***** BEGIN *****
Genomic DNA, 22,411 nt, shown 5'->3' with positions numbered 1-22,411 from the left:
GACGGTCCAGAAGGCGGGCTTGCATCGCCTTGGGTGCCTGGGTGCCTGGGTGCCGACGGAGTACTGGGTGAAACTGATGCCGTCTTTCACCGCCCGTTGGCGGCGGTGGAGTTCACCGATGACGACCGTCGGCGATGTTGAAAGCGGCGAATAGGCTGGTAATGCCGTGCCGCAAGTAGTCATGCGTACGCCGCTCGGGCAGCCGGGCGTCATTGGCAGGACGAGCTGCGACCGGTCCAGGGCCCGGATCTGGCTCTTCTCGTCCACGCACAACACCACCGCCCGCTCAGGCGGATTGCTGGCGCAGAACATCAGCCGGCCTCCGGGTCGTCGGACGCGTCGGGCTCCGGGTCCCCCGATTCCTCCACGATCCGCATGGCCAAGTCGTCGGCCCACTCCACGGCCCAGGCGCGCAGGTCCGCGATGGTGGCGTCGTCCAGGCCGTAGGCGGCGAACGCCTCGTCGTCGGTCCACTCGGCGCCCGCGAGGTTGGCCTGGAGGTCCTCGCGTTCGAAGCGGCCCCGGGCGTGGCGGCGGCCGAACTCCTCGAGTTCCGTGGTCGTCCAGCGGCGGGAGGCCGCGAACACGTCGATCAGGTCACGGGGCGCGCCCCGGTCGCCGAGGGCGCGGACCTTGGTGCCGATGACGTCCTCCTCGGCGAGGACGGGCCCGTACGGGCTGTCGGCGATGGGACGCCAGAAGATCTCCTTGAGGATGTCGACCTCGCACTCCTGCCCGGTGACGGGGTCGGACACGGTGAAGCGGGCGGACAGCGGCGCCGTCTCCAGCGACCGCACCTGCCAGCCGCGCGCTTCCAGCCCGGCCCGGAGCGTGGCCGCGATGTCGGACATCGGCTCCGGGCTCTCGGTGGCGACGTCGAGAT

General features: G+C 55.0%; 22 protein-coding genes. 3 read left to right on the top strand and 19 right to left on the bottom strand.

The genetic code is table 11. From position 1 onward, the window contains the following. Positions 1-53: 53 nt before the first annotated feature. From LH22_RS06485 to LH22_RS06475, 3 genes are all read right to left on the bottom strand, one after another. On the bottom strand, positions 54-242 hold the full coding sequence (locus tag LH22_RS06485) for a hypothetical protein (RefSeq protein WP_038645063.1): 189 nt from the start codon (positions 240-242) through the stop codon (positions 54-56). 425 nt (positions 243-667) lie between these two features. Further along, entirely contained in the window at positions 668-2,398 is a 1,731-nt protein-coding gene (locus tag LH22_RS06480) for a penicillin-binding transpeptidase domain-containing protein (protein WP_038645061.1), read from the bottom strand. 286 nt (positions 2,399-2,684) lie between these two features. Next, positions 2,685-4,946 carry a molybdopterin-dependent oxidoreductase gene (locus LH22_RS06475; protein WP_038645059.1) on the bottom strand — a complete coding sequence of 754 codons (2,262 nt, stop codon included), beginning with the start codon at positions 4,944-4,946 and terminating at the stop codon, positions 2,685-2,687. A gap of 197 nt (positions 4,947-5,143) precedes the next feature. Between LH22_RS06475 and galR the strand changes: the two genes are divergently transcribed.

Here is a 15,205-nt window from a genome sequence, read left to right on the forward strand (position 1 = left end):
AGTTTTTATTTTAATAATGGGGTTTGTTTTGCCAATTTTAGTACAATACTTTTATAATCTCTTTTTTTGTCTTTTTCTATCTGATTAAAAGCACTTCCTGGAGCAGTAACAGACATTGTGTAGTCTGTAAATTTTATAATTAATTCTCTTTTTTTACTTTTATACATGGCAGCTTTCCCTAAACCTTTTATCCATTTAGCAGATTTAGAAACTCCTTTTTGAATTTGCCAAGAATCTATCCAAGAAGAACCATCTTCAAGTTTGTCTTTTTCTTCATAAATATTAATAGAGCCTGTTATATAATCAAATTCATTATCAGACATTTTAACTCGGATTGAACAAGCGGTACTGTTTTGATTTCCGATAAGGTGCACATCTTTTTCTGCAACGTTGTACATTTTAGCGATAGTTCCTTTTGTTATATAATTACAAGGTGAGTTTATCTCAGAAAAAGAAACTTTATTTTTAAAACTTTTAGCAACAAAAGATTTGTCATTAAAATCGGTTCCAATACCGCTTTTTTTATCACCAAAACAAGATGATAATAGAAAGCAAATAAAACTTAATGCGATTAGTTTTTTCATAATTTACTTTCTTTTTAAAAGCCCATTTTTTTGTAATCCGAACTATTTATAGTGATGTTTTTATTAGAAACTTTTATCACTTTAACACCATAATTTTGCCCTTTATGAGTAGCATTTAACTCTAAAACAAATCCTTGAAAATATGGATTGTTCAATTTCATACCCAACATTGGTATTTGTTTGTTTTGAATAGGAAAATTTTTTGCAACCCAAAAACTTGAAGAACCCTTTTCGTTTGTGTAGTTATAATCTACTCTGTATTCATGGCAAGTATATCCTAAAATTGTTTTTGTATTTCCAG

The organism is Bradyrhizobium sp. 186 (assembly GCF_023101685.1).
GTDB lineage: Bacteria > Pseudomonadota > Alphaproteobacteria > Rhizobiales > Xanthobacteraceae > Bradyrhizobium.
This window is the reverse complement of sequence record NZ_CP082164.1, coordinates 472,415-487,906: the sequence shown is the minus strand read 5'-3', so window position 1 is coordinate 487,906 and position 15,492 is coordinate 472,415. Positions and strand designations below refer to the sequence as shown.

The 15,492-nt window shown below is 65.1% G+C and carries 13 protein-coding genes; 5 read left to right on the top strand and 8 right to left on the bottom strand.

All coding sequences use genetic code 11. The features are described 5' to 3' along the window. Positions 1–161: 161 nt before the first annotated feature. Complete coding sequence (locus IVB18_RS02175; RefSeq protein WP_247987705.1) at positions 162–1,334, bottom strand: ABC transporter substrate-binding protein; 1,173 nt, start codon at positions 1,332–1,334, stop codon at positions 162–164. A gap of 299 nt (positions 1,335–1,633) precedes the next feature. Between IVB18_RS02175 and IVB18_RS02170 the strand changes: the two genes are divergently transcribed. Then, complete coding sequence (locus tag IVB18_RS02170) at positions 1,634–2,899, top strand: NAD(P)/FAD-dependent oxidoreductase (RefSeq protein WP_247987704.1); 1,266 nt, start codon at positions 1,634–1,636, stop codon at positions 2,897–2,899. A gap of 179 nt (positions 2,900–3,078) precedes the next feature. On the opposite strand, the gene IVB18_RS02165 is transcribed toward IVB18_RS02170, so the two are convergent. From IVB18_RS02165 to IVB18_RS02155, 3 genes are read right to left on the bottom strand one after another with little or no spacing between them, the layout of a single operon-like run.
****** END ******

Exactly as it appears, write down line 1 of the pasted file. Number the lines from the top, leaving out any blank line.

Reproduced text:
Genomic DNA, 22,411 nt, shown 5'->3' with positions numbered 1-22,411 from the left: